About this Piece
Duration: 25 minutes
Orchestration: 2 flutes (2nd = piccolo), 2 oboes, 2 clarinets, 2 bassoons, 4 horns, 3 trumpets, 3 trombones, tuba, timpani, percussion (bass drum, cymbals, snare drum, suspended cymbal, triangle, wood block), piano, and strings
First Los Angeles Philharmonic performance: August 10, 1944, Leonard Bernstein conducting (West Coast premiere; Ballet Theatre at Hollywood Bowl)
A particular historical moment sometimes calls for a particular form of artistic expression. Leonard Bernstein's ballet score Fancy Free, composed for Jerome Robbins and premiered in April 1944 at the Metropolitan Opera, is a nearly exact contemporary of Aaron Copland's Appalachian Spring, composed for Martha Graham and premiered in October 1944 at the Library of Congress. Both draw from American vernacular sources for subject and style, and both feature widely-spaced melodies and transparent scoring - indeed, there are moments where a casual listener might well confuse the two. These similarities, however, mask a profound aesthetic difference. It is Copland's genius that his Americanisms so gracefully open up broader horizons; Bernstein's, that his so precisely capture a time and place. As he wrote in notes for the January 1945 premiere of the concert version:
"From the moment the action begins, with the sound of a juke box wailing behind the curtain, the ballet is strictly wartime America, 1944. The curtain rises on a street corner with a lamp post, a side-street bar, and New York skyscrapers pricked out with a crazy pattern of lights, making a dizzying backdrop. Three sailors explode onto the stage. They are on twenty-four-hour shore leave in the city and on the prowl for girls. The tale of how they meet first one, then a second girl, and how they fight over them, lose them, and in the end take off after still a third, is the story of the ballet."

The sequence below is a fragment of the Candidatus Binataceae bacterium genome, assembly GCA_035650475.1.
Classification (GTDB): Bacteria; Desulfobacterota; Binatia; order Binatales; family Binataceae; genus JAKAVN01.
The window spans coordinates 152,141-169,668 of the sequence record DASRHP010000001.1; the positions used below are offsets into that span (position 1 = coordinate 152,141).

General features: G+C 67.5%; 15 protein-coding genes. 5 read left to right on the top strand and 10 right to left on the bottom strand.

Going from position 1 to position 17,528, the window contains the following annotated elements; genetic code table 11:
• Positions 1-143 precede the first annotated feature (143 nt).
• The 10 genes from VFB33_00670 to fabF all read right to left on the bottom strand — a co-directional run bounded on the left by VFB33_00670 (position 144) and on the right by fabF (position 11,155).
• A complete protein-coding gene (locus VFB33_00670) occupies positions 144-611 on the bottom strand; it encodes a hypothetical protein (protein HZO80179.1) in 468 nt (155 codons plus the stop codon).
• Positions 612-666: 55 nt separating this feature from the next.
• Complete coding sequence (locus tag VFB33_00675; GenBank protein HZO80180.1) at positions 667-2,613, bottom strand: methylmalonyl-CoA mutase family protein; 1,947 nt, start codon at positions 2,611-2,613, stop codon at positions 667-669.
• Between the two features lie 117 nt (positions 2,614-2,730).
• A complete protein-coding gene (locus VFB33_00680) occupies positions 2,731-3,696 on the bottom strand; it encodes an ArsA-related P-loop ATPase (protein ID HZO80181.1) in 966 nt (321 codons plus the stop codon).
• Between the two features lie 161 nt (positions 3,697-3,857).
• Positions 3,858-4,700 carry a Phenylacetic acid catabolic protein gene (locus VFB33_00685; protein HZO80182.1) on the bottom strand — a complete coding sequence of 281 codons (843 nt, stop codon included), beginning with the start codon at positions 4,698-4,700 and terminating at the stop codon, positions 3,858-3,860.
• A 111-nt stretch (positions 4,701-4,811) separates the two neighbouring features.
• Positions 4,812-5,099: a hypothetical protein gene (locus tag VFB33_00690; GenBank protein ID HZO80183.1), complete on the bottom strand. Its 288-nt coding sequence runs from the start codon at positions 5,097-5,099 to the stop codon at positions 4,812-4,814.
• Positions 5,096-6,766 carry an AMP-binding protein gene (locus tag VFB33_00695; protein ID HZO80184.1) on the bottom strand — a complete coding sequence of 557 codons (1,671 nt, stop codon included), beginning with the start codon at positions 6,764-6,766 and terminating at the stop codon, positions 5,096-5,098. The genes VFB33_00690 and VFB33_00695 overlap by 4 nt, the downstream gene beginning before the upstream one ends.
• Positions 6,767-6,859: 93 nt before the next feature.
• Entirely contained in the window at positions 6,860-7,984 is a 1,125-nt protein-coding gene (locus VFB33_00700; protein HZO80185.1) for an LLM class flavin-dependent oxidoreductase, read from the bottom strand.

"Explode onto the stage" is an apt description for the jazzy syncopations of the opening dance. The Pas de deux begins with muted wind phrases that build to a sweeping climax. As the sailors' impulse leads to action, the Competition Scene finds them outdoing each other in short irregular outbursts that gradually settle into a steady pulse; an extended piano solo suggests the ragtime entertainer in a bar. Three dance variations follow: the Galop, its single-minded rhythm punctuated by snare drum; the Waltz, whose gentler cadences owe less to Vienna than to New York; and the South American-inspired Danzon, which moves through the widest tonal and expressive range. The Finale again features extended passages for piano in the middle section before gathering momentum to the sparkling end.
-- Susan Key is a musicologist specializing in 20th-century American music and is a co-curator of the Los Angeles Philhar-monic's Inside/Outside seminar series.